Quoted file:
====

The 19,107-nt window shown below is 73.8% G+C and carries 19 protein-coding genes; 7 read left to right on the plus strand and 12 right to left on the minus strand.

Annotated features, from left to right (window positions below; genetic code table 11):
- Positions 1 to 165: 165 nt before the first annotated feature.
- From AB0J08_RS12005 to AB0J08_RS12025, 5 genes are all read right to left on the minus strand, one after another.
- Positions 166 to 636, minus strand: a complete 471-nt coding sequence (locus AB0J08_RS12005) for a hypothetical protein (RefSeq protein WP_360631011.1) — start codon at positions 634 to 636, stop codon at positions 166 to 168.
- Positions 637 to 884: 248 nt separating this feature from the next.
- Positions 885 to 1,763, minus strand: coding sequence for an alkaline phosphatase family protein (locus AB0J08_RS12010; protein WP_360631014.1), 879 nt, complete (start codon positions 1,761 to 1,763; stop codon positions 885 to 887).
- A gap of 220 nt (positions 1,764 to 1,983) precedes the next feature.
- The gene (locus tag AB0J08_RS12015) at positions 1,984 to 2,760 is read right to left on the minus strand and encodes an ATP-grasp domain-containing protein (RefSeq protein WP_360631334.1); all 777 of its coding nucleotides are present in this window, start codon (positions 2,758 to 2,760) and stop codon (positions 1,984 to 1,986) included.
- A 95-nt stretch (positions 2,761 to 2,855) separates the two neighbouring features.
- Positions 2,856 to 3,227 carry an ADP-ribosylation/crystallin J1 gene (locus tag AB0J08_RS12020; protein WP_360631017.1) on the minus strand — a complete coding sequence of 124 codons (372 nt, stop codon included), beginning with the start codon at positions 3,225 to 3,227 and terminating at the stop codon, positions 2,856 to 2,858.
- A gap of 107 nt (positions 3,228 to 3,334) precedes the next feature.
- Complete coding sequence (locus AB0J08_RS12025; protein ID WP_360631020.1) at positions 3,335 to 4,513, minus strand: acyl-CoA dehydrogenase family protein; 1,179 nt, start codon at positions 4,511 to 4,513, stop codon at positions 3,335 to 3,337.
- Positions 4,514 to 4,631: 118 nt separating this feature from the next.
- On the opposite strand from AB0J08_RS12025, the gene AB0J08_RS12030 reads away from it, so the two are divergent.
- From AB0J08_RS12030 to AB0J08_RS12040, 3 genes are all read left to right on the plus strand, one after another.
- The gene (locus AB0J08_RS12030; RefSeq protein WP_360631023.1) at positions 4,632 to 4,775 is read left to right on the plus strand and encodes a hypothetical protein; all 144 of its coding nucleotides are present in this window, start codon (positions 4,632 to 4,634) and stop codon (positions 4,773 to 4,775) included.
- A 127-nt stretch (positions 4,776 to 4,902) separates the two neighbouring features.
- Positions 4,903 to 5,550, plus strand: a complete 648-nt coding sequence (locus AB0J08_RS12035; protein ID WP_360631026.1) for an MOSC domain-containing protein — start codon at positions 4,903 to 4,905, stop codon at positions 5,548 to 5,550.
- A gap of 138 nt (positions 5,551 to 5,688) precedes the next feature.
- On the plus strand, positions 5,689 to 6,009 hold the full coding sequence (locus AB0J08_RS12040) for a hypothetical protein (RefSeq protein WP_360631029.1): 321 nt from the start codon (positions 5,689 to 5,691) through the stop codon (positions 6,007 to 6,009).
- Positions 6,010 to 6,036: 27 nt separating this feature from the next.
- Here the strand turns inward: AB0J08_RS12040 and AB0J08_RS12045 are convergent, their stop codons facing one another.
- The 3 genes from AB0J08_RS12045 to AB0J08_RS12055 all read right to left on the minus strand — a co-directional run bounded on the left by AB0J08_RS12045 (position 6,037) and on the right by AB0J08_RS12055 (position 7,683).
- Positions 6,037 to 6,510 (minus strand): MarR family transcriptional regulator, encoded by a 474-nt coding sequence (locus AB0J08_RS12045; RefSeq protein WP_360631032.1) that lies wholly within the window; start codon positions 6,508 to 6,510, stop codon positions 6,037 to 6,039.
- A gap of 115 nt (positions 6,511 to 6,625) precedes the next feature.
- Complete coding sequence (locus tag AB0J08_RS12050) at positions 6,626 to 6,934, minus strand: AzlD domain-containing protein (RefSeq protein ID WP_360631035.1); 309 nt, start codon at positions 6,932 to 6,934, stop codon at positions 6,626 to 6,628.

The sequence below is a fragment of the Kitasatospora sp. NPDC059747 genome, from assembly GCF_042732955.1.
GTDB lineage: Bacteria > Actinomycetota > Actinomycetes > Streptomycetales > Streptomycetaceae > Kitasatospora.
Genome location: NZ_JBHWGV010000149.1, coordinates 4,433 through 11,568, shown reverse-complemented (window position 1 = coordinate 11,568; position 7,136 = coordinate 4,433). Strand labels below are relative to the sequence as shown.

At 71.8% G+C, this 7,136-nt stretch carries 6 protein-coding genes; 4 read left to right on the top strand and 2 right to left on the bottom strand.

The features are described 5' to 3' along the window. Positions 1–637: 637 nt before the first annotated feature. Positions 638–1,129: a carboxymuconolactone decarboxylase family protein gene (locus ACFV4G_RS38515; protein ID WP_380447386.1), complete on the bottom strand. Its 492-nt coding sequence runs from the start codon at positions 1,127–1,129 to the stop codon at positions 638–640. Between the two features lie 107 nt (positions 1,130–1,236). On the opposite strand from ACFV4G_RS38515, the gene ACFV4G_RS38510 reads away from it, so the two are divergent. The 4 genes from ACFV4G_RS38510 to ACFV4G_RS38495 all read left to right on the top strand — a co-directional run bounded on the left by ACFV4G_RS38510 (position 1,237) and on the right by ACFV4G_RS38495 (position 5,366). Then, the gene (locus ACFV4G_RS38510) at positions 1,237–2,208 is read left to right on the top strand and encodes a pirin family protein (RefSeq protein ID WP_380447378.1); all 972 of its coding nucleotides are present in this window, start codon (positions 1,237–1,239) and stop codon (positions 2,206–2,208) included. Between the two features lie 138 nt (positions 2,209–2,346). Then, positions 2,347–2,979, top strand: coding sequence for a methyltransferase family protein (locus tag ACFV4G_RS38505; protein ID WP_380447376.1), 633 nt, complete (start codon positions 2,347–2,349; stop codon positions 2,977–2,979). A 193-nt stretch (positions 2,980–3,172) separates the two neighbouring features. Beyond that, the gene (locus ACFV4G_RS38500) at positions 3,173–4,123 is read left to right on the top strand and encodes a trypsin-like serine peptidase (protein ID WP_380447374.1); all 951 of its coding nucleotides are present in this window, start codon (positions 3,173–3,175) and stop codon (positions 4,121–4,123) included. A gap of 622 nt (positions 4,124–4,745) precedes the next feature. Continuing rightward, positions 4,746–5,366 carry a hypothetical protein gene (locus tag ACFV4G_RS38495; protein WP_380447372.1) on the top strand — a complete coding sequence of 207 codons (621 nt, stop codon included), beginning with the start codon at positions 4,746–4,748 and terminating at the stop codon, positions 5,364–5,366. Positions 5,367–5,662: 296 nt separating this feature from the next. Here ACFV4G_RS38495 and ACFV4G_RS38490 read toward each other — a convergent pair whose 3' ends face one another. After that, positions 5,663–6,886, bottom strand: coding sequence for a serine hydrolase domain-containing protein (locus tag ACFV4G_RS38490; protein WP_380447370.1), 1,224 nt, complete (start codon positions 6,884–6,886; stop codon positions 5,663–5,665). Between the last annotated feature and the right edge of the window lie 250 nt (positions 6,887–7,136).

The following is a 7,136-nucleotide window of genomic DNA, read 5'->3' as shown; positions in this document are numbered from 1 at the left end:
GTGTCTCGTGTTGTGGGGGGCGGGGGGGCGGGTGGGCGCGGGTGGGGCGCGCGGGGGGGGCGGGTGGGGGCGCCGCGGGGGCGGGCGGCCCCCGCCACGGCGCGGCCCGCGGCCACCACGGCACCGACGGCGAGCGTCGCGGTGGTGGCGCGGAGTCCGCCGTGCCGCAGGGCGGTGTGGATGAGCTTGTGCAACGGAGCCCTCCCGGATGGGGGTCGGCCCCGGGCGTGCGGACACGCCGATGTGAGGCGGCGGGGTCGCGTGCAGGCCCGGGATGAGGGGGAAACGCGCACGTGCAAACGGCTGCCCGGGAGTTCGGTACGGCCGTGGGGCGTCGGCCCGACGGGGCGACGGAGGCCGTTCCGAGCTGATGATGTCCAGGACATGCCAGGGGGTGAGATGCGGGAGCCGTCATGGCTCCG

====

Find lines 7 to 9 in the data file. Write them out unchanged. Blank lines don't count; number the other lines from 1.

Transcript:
- Positions 885 to 1,763, minus strand: coding sequence for an alkaline phosphatase family protein (locus AB0J08_RS12010; protein WP_360631014.1), 879 nt, complete (start codon positions 1,761 to 1,763; stop codon positions 885 to 887).
- A gap of 220 nt (positions 1,764 to 1,983) precedes the next feature.
- The gene (locus tag AB0J08_RS12015) at positions 1,984 to 2,760 is read right to left on the minus strand and encodes an ATP-grasp domain-containing protein (RefSeq protein WP_360631334.1); all 777 of its coding nucleotides are present in this window, start codon (positions 2,758 to 2,760) and stop codon (positions 1,984 to 1,986) included.